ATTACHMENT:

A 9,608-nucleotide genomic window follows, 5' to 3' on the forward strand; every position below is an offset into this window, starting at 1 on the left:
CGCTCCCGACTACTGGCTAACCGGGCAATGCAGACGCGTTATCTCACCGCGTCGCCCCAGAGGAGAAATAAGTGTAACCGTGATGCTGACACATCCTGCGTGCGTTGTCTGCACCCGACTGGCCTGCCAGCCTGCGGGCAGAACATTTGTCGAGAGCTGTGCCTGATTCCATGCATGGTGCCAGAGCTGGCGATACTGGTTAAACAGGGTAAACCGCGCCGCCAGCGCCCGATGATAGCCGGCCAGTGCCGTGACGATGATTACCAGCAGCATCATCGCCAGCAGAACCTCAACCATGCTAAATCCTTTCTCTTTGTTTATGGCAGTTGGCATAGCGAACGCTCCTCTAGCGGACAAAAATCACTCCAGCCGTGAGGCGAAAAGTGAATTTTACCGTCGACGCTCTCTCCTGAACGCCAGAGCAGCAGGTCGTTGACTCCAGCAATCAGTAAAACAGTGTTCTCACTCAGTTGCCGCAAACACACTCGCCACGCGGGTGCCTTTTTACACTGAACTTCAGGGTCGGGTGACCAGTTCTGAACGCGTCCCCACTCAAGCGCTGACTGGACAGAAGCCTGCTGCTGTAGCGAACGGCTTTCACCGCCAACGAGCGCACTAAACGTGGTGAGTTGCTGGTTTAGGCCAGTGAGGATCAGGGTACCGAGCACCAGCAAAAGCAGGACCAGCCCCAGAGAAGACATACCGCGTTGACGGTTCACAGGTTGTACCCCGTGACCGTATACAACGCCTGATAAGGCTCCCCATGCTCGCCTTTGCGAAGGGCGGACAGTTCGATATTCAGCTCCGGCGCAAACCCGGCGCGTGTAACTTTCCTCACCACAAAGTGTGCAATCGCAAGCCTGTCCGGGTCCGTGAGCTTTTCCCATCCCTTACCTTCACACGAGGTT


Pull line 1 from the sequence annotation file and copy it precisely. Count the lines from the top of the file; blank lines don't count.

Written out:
A 9,608-nucleotide genomic window follows, 5' to 3' on the forward strand; every position below is an offset into this window, starting at 1 on the left: